A couple responses from my last blog were about selling art - that thinking about sales is the wrong thing to be concerned with. A couple of my friends would disagree with that notion. I have to say I disagree with that notion, too.
I, for one, never think about selling the piece while creating it. However, when I step out the door of my studio I am David the business man and I am thinking about sales, sales that pay the bills and allow me to return to the studio. In the 50 years I've been working as an artist, I've seen a number of talented artists toss in the towel. I know of one who committed suicide. The need to create, whether it is painting pictures or writing a novel is there inside all artists. For some, it is like breathing. When we stop breathing, we stop living. For others, it is something to do to fill their days between golf season and bowling.
I am glad for those that do not need to sell art to survive, who can decorate the walls of local restaurants and retirement homes. For some, though, sales means paying for a daughter's braces or her college tuition.
Building a name and gaining respect is a must right from the start. Going into fine art is a very difficult challenge for most artists, especially if there is no support available in times of need. I've seen marriages break up over one's desire to be an artist. I've seen very talented friends go into deep depressions and lay down their brush never to pick it up again because they did not know how to sell art. So when someone says sales are not all that important, I just think of all the artists out there who are not painting the masterpieces the world will never enjoy because they are behind the counter at McDonalds.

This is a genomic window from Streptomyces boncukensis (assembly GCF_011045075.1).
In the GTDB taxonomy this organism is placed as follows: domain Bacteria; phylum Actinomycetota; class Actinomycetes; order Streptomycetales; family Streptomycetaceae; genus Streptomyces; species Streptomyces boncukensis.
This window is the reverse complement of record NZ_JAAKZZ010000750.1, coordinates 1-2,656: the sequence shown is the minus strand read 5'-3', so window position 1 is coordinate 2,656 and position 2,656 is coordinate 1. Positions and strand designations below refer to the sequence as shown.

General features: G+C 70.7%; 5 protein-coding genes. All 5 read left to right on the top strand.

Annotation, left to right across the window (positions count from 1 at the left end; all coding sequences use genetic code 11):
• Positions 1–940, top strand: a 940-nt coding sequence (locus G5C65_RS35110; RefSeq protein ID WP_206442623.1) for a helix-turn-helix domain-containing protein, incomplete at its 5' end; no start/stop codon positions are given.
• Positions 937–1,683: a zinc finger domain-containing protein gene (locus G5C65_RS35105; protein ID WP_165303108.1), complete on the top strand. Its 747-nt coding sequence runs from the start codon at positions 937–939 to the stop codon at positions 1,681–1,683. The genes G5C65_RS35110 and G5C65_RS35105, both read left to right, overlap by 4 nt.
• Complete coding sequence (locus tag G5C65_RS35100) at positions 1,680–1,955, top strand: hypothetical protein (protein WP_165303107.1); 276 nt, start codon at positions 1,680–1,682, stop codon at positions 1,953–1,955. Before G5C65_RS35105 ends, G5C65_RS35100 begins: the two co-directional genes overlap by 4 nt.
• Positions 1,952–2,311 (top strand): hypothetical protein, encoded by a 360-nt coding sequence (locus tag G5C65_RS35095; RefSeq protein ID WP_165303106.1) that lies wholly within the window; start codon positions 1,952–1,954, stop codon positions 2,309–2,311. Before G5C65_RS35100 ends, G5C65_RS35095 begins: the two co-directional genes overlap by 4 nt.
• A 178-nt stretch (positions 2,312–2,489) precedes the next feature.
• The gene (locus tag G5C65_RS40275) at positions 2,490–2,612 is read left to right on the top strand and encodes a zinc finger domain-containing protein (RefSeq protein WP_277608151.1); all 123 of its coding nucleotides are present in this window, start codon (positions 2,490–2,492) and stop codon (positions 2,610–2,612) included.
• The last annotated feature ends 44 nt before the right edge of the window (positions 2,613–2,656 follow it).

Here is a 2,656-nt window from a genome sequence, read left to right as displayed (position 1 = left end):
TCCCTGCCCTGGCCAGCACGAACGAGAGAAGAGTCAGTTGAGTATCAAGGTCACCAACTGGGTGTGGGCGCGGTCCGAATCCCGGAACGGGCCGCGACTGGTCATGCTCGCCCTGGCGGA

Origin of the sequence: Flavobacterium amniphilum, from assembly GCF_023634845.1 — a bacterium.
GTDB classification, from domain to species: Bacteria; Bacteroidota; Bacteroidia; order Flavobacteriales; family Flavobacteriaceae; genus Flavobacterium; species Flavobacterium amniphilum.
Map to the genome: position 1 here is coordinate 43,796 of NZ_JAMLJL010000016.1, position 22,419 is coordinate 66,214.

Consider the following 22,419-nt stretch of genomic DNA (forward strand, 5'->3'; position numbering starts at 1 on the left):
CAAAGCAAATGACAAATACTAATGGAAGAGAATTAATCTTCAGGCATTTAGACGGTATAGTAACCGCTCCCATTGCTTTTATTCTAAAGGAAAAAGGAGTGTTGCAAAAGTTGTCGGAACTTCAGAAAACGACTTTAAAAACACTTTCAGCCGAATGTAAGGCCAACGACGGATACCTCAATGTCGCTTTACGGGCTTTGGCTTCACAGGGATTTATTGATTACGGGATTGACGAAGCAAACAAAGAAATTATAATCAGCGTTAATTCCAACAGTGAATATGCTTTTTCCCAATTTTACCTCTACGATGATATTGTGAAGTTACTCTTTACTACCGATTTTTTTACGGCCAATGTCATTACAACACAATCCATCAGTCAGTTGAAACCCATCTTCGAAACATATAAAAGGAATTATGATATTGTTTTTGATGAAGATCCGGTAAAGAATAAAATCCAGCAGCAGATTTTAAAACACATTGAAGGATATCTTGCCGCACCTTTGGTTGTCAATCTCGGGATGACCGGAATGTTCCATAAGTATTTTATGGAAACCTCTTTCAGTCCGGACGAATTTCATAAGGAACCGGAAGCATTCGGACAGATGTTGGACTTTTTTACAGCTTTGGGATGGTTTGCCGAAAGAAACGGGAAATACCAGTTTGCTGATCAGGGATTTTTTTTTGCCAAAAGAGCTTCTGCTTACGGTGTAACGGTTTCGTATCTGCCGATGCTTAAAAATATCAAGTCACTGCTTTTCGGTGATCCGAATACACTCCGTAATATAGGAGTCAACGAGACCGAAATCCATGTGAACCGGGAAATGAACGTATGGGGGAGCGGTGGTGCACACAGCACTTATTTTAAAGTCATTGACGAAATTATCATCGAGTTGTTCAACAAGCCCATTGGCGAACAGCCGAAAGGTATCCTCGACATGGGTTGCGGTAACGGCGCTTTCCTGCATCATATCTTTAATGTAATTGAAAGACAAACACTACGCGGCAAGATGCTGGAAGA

Why do I believe restaurants are not such a great places for showing art? If you are serious about making a living from art, you need to talk with those looking at your art, thus you need to pick a venue where you can do so. I hate being in a restaurant in the middle of a conversation to be interrupted by the waiter asking if everything is ok, so a total stranger interrupting me to ask me how I like the decor would really tick me off. Decor is what art is in a restaurant. I will admit, there are a few restaurants that it would be of some use to have one's art on their walls, but in those cases the restaurants know the value of good art and have purchased the art they show.
When I was out painting in parks, people were always coming up to me asking about my art and where they could see more. It was that personal contact that helped me. Artists at art fairs who sit behind their tents sell less than those in front of their tents chatting with people. Sales do not always come from those first meetings, but when those people are ready to buy art they'll remember the artist who took the time to chat with them. Pick places to exhibit where you can meet and talk to the people looking at your art. Should you pick a library, make a point of letting people know you will be there at certain hours of the day. Have open studio shows or backyard shows where you can do a demo. Rent a tent. Be creative. Invite other artists to show with you or form a small group and have group shows. Do you really need to spend hundreds of dollars to find out how to make it in the arts? Attend other art shows and see what will work for you. Whatever style or form of art you love doing, there are people like yourself who will see what you see. When I first started, my adviser said you will sell to friends. It took awhile to realize that I was making friends as I was talking with those looking at my art.
You can view David's original post here.
Until next time